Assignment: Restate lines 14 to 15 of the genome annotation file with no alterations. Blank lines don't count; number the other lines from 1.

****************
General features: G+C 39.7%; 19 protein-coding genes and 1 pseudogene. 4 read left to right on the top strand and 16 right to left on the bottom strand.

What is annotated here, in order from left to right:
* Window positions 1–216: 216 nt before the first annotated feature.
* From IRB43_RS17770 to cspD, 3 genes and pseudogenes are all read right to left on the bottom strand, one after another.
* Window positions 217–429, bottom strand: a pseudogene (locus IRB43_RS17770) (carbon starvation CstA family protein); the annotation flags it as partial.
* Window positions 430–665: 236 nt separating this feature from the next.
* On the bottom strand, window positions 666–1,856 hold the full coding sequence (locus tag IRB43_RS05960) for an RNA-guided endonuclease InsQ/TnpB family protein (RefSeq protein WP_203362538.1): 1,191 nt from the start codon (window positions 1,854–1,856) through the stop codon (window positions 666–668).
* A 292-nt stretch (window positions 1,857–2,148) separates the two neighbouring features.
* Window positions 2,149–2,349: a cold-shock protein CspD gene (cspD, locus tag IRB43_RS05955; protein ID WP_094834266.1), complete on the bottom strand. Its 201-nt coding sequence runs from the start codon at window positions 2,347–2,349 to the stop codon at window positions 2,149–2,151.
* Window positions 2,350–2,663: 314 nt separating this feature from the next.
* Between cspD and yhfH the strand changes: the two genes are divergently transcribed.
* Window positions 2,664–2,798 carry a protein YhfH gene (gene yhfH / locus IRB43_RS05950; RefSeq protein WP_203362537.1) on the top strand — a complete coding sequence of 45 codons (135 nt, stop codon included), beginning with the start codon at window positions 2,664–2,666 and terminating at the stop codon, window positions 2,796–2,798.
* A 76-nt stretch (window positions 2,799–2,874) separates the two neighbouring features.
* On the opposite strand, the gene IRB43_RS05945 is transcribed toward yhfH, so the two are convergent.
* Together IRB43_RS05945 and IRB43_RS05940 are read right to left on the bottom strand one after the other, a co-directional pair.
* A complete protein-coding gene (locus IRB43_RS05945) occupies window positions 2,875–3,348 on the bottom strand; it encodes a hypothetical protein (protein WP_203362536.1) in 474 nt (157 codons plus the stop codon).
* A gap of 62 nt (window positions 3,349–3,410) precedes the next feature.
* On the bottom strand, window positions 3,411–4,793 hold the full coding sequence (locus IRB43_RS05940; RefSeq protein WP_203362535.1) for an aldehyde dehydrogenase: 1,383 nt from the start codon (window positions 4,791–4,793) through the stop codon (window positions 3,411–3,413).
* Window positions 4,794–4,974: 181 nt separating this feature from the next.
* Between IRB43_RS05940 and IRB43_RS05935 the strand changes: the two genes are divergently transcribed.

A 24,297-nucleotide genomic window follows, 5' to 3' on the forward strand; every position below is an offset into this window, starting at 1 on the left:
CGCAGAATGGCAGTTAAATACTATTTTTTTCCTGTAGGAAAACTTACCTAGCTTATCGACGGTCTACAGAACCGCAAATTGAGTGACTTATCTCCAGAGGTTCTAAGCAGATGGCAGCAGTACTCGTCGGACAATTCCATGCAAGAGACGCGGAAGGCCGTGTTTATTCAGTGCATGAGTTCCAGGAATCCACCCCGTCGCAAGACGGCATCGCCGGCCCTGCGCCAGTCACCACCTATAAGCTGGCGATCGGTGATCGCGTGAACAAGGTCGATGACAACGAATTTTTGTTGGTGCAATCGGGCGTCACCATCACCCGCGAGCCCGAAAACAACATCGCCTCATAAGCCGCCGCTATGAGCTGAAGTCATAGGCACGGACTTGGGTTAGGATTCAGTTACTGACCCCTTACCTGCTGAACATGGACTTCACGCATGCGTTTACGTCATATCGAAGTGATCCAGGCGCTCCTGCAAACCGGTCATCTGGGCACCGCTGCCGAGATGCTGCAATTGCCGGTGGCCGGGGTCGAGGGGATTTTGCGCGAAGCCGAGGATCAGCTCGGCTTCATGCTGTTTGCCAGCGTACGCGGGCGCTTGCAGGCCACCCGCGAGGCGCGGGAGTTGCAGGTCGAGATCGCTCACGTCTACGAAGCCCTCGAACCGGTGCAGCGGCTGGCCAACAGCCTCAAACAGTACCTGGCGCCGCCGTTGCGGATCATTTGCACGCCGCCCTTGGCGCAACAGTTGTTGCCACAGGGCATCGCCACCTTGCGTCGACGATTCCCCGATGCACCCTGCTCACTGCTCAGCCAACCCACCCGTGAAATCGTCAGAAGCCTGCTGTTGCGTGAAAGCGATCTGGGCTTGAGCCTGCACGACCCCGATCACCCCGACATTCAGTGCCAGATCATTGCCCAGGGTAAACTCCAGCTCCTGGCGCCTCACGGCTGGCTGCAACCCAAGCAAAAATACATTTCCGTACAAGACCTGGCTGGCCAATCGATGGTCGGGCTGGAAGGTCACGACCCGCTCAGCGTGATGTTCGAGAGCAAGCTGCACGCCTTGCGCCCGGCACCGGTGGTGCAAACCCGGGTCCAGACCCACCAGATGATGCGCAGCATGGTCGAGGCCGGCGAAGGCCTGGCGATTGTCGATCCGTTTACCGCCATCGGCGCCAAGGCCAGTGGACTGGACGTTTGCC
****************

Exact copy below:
* On the opposite strand, the gene IRB43_RS05945 is transcribed toward yhfH, so the two are convergent.
* Together IRB43_RS05945 and IRB43_RS05940 are read right to left on the bottom strand one after the other, a co-directional pair.